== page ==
The application enables estimating solutions designed thus far, or alternatively using it throughout the planning process to retrieve feedback on the impact level of certain project alterations on carbon amounts. There is ongoing debate about climate neutrality being a below the bar objective for landscaping projects: the aim should be climate positivity, and formulating calculations around that from the beginning makes the goal more achievable and less painful.4

Complex with one of the smallest CO2 footprints globally: Center for Sustainable Landscapes in the US (The Design Alliance Architects, 2013). The building and the exterior areas have highest level LEED and SITES certificates.

Carbon footprint in landscaping projects in Estonia

Currently, there are no demands placed on the landscape architect to calculate carbon footprint. Our office has only received one privately commissioned request that desired as much carbon sequestration as possible in a project. When we added the carbon calculations to the price proposal, so as to not merely offer an as-much-grassland-and-park-area-as-possible solution, our price turned out to be non-competitive.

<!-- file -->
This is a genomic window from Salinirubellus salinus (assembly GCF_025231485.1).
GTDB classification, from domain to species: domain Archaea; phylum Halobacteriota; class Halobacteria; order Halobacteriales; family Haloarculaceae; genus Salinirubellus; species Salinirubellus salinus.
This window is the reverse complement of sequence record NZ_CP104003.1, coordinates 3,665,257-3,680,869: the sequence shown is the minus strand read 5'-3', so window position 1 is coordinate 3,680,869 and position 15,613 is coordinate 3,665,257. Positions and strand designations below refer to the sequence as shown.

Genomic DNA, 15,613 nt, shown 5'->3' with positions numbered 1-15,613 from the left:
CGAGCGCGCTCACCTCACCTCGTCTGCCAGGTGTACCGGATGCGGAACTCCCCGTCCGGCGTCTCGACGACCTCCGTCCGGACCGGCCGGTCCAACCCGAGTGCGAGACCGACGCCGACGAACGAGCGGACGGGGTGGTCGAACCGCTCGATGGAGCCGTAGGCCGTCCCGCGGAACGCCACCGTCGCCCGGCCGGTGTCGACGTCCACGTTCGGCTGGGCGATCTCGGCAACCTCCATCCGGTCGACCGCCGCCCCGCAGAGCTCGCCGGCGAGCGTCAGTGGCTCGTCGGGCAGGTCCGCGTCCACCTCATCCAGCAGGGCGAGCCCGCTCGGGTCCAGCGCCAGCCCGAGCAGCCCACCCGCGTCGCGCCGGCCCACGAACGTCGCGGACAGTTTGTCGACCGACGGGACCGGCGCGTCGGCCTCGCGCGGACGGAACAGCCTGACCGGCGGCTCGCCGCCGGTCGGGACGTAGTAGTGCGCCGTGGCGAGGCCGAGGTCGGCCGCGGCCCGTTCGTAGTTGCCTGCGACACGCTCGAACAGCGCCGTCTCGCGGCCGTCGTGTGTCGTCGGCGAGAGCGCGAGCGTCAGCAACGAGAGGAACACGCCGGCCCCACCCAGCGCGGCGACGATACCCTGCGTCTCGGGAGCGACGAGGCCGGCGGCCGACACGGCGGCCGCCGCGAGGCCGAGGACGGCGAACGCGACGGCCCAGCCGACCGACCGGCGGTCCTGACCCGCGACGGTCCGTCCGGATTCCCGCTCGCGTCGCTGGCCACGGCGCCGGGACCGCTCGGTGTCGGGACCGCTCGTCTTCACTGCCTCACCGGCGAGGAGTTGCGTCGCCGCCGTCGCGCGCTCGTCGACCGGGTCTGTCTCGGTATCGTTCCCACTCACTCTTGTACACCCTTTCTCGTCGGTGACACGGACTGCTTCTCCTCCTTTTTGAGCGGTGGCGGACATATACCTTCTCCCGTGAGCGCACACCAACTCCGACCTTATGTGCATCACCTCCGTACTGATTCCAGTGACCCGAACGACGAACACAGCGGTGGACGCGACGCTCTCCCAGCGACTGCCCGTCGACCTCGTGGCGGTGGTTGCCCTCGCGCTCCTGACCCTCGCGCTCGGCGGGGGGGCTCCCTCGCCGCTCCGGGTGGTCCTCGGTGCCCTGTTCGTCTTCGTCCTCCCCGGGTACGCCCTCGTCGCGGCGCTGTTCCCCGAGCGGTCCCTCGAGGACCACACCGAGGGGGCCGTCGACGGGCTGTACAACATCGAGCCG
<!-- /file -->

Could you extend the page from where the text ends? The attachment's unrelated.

A change may appear on the horizon when landscape carbon positivity becomes a sales argument for the (private) commissioner, or, a general policy, and amendments to legislation are made. Calculations are extra work and extra money which have global significance but remain inconspicuous at local level.